‘Jus­tice’ for he­li­copter death

Judge’s rul­ing of breach of duty puts grieving fam­ily in line for pay­out

Buckinghamshire Advertiser - - NEWS - By Court Re­porter buck­snews@trin­i­tysouth.co.uk

THE fam­ily of an in­vest­ment banker who was killed in a he­li­copter crash in the An­des dur­ing a work trip is in line for a multi-mil­lion pound dam­ages pay­out from his em­ploy­ers.

De­voted fa­ther-of-two, To­mas Dusek, 37, from Ger­rards Cross, was among a dozen ex­ec­u­tives who died when their char­tered he­li­copter crashed into the Mama Rosa moun­tain in Peru in 2012.

Mr Dusek’s wife, An­gela, and his chil­dren, aged five and eight, launched a claim for dam­ages against his Lon­don-based em­ployer, Stor­mHar­bour Se­cu­ri­ties LLP, in­sist­ing it had failed to en­sure the flight was safe.

A top judge at Lon­don’s High Court has now ruled in the fam­ily’s favour, find­ing that Mr Dusek would still have been alive

AC­CO­LADE: Owner of Kid­dley­di­vey, Sally Mur­phy, is de­lighted with her achieve­ment in com­pe­ti­tion Care Home Idol if Stor­mHar­bour had made a proper safety in­quiry be­fore the fa­tal flight.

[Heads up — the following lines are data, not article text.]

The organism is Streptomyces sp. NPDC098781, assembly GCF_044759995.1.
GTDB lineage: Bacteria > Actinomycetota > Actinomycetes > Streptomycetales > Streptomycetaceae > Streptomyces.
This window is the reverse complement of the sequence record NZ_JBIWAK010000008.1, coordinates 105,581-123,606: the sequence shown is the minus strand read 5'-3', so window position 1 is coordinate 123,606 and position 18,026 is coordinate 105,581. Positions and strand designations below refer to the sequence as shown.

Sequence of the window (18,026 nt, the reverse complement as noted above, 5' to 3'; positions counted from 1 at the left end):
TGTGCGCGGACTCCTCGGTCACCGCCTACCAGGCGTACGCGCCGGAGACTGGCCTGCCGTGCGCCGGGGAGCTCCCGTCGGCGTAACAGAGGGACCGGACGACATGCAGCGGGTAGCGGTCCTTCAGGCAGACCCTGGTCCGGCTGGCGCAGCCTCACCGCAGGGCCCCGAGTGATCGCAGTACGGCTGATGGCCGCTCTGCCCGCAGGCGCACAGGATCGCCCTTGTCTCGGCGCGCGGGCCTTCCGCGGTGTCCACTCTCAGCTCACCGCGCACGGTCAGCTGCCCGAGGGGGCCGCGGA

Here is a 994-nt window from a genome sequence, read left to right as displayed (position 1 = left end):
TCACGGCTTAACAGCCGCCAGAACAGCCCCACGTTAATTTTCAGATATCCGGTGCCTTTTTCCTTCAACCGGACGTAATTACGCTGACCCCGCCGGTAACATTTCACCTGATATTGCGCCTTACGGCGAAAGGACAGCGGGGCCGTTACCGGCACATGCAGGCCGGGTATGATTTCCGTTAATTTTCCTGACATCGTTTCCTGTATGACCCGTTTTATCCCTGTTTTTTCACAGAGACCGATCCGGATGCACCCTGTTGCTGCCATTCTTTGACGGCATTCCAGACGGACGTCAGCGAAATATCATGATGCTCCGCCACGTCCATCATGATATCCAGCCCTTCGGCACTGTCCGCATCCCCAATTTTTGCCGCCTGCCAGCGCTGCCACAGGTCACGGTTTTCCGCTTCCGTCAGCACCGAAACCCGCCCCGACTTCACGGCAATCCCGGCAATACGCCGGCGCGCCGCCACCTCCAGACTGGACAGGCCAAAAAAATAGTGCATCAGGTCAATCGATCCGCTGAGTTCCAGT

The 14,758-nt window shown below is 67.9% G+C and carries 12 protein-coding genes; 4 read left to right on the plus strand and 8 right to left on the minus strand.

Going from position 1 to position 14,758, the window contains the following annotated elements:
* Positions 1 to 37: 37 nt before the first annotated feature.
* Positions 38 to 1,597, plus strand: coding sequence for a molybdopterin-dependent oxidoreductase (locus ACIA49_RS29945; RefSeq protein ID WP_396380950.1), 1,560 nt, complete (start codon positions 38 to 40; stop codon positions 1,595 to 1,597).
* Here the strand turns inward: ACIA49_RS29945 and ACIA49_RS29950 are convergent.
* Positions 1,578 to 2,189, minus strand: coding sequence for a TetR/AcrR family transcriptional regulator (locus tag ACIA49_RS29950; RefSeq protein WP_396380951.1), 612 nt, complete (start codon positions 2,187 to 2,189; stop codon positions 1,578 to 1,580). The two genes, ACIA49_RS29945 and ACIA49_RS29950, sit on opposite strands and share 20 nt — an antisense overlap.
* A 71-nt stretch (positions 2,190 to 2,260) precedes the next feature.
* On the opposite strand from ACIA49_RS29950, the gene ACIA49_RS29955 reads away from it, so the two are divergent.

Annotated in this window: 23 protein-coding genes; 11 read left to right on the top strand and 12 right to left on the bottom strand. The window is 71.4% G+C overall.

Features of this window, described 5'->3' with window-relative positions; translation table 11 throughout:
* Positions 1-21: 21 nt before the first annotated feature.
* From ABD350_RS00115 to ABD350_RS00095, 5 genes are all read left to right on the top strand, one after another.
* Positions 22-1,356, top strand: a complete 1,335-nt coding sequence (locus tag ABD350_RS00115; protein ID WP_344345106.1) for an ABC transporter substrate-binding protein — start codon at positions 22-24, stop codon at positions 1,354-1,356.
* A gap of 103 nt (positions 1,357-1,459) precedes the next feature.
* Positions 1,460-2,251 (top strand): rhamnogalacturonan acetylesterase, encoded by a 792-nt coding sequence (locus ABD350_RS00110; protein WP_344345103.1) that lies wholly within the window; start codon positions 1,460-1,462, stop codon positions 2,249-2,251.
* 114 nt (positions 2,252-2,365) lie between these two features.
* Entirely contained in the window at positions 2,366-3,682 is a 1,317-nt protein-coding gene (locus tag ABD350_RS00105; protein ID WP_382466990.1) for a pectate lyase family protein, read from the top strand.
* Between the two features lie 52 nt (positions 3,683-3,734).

Mr Jus­tice Ham­blen said Stor­mHar­bour was “in breach of its duty of care” – paving the way for a mas­sive pay­out to Mr Dusek’s dev­as­tated rel­a­tives.

The judge said Mr Dusek, who was earn­ing over £100,000, died along­side 11 other ex­ec­u­tives as they flew to re­mote foothills in the An­des to ob­serve a billion-dol­lar hy­dro-power project on June 6, 2012.

Stor­mHar­bour was in­tro­duc­ing a con­sor­tium of po­ten­tial in­vestors, headed by Sam­sung, to the project, with HeliCusco char­tered to fly them to the site, which was only ac­ces­si­ble by air or via a jun­gle route on the ground.

But dur­ing a leg of the trip be­tween Mazuco and Cusco, the Peru­vian op­er­a­tor’s Siko­rsky S58ET he­li­copter got into dif­fi­cul­ties at 16,000ft and crashed into Mama Rosa, be­fore catch­ing fire. All 12 pas­sen­gers and two crew died.

Mr Jus­tice Ham­blen said the ac­ci­dent was caused by a “lack of knowl­edge or dis­re­gard of air­craft lim­i­ta­tions” and the “ex­tremely de­mand­ing and un­for­giv­ing en­vi­ron­ment of high moun­tain­ous ter­rain”.

Pay­ing trib­ute to Mr Dusek, col­league Paul Kozary, said: “To­mas was the most in­tel­li­gent per­son I have ever en­coun­tered in my life.

“To­mas was one of these rare peo­ple im­bued with in­cred­i­ble in­tel­lec­tual in­tel­li­gence and com­mon sense.”

The size of the Dusek fam­ily’s com­pen­sa­tion pack­age will now be de­ter­mined ei­ther by agree­ment or at a fur­ther hear­ing.

Speak­ing af­ter the hear­ing, Mrs Dusek said: “We miss him ev­ery hour of ev­ery day... to­day’s verdict will fi­nally give our fam­ily peace that jus­tice has been met for Tom.”

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